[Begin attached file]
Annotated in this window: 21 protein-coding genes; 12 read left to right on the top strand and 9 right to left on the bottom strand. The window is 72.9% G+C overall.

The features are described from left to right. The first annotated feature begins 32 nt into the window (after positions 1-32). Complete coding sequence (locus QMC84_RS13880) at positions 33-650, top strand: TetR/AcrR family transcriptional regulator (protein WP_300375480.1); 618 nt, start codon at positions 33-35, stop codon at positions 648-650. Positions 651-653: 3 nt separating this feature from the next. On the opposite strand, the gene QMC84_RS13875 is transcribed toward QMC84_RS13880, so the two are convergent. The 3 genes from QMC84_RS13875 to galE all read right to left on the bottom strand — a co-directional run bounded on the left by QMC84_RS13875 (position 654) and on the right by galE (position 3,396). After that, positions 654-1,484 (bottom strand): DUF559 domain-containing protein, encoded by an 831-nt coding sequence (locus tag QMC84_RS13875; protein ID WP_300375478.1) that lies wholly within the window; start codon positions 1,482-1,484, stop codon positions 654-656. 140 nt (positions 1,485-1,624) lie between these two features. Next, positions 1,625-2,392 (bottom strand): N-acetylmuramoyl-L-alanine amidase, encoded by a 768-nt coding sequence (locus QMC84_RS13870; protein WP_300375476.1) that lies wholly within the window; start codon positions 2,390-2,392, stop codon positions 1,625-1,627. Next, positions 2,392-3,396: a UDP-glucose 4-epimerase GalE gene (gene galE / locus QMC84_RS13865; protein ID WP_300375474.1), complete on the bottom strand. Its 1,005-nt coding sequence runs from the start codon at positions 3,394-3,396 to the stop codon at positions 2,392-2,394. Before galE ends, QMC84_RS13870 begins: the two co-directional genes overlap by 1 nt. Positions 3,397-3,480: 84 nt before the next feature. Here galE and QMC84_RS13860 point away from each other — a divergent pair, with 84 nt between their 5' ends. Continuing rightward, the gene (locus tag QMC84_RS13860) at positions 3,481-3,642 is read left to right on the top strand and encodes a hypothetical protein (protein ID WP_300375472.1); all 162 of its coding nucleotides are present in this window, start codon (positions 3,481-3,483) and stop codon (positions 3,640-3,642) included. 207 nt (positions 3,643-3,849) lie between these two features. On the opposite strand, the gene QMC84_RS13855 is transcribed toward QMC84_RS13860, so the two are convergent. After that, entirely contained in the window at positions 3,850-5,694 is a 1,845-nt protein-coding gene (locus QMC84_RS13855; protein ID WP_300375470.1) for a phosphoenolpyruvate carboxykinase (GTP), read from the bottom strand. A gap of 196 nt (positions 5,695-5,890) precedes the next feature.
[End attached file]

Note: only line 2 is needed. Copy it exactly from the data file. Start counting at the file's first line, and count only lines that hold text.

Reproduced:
The features are described from left to right. The first annotated feature begins 32 nt into the window (after positions 1-32). Complete coding sequence (locus QMC84_RS13880) at positions 33-650, top strand: TetR/AcrR family transcriptional regulator (protein WP_300375480.1); 618 nt, start codon at positions 33-35, stop codon at positions 648-650. Positions 651-653: 3 nt separating this feature from the next. On the opposite strand, the gene QMC84_RS13875 is transcribed toward QMC84_RS13880, so the two are convergent. The 3 genes from QMC84_RS13875 to galE all read right to left on the bottom strand — a co-directional run bounded on the left by QMC84_RS13875 (position 654) and on the right by galE (position 3,396). After that, positions 654-1,484 (bottom strand): DUF559 domain-containing protein, encoded by an 831-nt coding sequence (locus tag QMC84_RS13875; protein ID WP_300375478.1) that lies wholly within the window; start codon positions 1,482-1,484, stop codon positions 654-656. 140 nt (positions 1,485-1,624) lie between these two features. Next, positions 1,625-2,392 (bottom strand): N-acetylmuramoyl-L-alanine amidase, encoded by a 768-nt coding sequence (locus QMC84_RS13870; protein WP_300375476.1) that lies wholly within the window; start codon positions 2,390-2,392, stop codon positions 1,625-1,627. Next, positions 2,392-3,396: a UDP-glucose 4-epimerase GalE gene (gene galE / locus QMC84_RS13865; protein ID WP_300375474.1), complete on the bottom strand. Its 1,005-nt coding sequence runs from the start codon at positions 3,394-3,396 to the stop codon at positions 2,392-2,394. Before galE ends, QMC84_RS13870 begins: the two co-directional genes overlap by 1 nt. Positions 3,397-3,480: 84 nt before the next feature. Here galE and QMC84_RS13860 point away from each other — a divergent pair, with 84 nt between their 5' ends. Continuing rightward, the gene (locus tag QMC84_RS13860) at positions 3,481-3,642 is read left to right on the top strand and encodes a hypothetical protein (protein ID WP_300375472.1); all 162 of its coding nucleotides are present in this window, start codon (positions 3,481-3,483) and stop codon (positions 3,640-3,642) included. 207 nt (positions 3,643-3,849) lie between these two features. On the opposite strand, the gene QMC84_RS13855 is transcribed toward QMC84_RS13860, so the two are convergent. After that, entirely contained in the window at positions 3,850-5,694 is a 1,845-nt protein-coding gene (locus QMC84_RS13855; protein ID WP_300375470.1) for a phosphoenolpyruvate carboxykinase (GTP), read from the bottom strand. A gap of 196 nt (positions 5,695-5,890) precedes the next feature.